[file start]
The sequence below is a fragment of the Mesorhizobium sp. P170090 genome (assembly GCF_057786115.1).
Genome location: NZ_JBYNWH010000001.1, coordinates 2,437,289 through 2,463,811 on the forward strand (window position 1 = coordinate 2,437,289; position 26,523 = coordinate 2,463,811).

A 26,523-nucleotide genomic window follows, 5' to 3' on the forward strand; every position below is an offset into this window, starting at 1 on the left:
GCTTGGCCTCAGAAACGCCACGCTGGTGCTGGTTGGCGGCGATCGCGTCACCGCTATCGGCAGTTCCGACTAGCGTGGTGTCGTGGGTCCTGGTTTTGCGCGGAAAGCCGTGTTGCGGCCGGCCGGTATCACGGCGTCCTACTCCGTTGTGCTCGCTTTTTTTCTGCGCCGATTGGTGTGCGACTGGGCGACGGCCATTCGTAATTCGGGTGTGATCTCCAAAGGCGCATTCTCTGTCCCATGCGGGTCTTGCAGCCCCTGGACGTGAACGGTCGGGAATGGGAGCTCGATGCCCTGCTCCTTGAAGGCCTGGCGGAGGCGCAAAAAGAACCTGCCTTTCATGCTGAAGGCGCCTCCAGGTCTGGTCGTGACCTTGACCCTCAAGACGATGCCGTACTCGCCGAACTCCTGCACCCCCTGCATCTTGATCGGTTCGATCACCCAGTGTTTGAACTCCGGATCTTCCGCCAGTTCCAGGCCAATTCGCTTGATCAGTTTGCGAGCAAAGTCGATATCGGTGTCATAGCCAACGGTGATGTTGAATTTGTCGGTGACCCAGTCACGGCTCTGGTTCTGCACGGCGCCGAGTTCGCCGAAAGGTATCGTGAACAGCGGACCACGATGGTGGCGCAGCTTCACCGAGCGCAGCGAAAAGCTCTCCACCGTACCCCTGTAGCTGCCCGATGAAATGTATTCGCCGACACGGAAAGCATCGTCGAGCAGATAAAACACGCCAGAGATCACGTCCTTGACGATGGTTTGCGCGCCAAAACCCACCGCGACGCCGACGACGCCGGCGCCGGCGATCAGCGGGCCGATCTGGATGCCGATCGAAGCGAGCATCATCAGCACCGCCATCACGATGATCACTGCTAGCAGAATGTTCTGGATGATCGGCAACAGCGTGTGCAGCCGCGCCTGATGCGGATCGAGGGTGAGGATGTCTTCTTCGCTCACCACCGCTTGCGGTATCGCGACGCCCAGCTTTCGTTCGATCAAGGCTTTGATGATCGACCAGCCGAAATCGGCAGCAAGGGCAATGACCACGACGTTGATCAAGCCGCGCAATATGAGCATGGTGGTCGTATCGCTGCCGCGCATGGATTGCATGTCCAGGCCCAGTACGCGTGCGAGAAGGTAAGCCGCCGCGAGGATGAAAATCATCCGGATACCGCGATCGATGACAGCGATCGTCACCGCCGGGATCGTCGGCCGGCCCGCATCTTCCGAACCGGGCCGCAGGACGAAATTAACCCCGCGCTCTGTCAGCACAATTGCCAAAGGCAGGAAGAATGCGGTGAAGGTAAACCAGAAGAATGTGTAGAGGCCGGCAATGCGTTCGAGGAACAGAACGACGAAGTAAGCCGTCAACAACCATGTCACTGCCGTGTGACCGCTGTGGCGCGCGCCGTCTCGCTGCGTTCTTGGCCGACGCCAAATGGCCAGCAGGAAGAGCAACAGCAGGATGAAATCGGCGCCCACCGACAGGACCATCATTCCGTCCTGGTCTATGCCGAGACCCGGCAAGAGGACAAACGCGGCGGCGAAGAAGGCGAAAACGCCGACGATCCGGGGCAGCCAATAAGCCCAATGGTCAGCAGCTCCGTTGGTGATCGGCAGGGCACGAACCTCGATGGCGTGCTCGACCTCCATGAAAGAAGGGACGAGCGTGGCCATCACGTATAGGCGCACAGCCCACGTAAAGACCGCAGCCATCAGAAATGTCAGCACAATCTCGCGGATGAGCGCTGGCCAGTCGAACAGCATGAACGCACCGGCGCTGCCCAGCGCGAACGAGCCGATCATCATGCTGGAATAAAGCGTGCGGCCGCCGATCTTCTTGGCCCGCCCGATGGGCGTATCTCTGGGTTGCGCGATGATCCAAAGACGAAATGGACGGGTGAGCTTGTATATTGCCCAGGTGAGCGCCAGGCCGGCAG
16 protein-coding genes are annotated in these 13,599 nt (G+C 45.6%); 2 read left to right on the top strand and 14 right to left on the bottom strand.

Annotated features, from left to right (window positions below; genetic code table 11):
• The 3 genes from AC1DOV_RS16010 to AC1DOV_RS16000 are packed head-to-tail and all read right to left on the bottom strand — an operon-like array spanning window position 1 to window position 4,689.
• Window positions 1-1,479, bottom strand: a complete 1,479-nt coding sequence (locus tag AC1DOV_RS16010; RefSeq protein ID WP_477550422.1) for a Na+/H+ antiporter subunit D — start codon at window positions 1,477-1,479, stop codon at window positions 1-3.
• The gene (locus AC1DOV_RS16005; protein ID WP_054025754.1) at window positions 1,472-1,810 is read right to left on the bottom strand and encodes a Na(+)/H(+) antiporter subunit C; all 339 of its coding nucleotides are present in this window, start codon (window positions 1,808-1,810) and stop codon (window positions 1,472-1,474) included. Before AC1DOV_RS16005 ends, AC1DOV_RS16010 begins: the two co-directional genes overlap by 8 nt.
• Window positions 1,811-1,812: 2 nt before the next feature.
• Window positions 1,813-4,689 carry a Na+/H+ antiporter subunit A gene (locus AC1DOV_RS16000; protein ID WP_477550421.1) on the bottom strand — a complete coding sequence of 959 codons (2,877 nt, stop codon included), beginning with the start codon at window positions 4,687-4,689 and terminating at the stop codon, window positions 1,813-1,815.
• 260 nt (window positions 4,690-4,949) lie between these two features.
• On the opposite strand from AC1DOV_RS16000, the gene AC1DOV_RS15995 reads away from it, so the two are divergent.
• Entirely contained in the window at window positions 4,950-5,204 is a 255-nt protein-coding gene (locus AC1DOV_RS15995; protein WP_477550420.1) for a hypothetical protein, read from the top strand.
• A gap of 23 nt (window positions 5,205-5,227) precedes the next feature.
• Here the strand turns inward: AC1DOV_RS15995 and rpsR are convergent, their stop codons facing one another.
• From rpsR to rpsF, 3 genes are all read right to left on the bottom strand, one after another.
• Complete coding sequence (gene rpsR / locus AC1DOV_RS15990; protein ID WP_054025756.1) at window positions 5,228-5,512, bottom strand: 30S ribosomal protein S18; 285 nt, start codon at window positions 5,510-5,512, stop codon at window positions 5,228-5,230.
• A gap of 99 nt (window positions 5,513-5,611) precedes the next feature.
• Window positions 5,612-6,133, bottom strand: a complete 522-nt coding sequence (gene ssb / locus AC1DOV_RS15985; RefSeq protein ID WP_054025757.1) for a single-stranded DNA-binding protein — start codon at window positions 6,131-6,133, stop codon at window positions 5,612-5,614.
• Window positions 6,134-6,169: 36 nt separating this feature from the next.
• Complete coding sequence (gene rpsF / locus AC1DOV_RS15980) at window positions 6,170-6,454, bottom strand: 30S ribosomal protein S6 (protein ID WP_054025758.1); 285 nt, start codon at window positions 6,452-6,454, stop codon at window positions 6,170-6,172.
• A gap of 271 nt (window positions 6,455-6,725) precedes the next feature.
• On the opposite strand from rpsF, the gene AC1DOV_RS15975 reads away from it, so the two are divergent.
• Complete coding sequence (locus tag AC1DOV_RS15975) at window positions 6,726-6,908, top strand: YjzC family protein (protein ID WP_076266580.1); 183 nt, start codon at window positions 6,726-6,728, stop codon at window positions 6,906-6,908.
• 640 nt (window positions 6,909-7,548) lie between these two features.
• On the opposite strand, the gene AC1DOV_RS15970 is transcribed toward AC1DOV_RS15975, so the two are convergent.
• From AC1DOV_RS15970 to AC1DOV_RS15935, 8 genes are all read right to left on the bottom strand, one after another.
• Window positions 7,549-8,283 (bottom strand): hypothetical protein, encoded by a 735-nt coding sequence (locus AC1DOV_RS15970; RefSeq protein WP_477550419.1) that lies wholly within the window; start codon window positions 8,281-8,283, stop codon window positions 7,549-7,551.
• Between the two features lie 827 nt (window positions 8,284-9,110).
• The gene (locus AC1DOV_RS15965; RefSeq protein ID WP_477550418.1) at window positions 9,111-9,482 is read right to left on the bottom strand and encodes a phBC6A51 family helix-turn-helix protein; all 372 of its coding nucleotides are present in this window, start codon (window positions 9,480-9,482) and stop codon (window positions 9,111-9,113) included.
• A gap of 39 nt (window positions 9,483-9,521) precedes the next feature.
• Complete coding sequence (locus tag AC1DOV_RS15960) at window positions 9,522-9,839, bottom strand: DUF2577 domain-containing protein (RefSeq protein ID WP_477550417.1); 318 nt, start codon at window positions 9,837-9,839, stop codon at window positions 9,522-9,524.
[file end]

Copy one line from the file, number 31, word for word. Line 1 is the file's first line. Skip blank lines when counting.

• The gene (locus AC1DOV_RS15965; RefSeq protein ID WP_477550418.1) at window positions 9,111-9,482 is read right to left on the bottom strand and encodes a phBC6A51 family helix-turn-helix protein; all 372 of its coding nucleotides are present in this window, start codon (window positions 9,480-9,482) and stop codon (window positions 9,111-9,113) included.